Instead, Lucy lands at a camp for kids who have been through tough times. As a counselor, Lucy is in over her head and longs to be with her parents across the lake. But that’s before she gets to know her coworkers, who are as loving and unafraid as she so desperately wants to be.
It’s not just new friends that Lucy discovers at camp—more than one old secret is revealed along the way. In fact, maybe there’s much more to her family and her faith than Lucy ever realized.
Stepping away from books that touched me on a personal level, we have some books that made this list simply because they were amazing. It’s no surprise that Lord of Shadows by Cassandra Clare is making an appearance, as I’m totally obsessed with the Shadowhunter world. Since it’s the second book in a series, I won’t be sharing the synopsis. You’ll have to make due with it’s gorgeous cover.
Oooh, this one is a bit different than what I usually read, and that’s partially why it’s here. You all know that I’m usually a strictly YA person with only a few forays into adult fiction, but Bell of Eternity by Martina Boone really served to expand my tastes a bit. I had read Lake of Destiny prior, but Bell of Eternity had something special about it that landed it a spot on this list.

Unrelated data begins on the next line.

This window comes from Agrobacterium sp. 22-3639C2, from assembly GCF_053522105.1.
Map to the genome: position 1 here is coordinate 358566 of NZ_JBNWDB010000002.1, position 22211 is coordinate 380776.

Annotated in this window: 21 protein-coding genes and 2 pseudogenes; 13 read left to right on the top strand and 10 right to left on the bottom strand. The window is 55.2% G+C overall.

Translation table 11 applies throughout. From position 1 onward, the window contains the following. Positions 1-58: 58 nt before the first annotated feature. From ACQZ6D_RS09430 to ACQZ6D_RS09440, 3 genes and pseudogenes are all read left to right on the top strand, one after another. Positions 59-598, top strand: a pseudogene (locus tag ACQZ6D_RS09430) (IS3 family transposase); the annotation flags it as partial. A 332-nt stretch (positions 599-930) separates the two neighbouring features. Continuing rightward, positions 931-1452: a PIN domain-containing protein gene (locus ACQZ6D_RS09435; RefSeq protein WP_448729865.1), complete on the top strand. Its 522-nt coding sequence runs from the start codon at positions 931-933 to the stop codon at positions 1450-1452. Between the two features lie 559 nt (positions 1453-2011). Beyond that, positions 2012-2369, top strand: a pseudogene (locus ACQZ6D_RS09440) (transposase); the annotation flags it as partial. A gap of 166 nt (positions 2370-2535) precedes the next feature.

Emma Larsen’s mother may have been a best-selling romance novelist, but her own track record with relationships was a darker story. Emma has never believed in happily-ever-afters. But when her best-friend Treave proposes suddenly after her mother’s funeral, she agrees to accompany him to a wedding at his family’s island castle in Cornwall to try to see him as more than just a friend.
She falls in love with the wild, granite Cornish coast, a world rich with history, hauntings, and ancient superstitions. The failed romance of Tristan and Isolde hangs over the island and the lost abbey bell is said to ring when wishes will come true. As tragedy rocks the small community, though, it is family and courage that keep everyone together, and a handsome Scottish chef with a turbulent past and secrets he holds close is increasingly the one to whom Emma is drawn as danger swirls around them.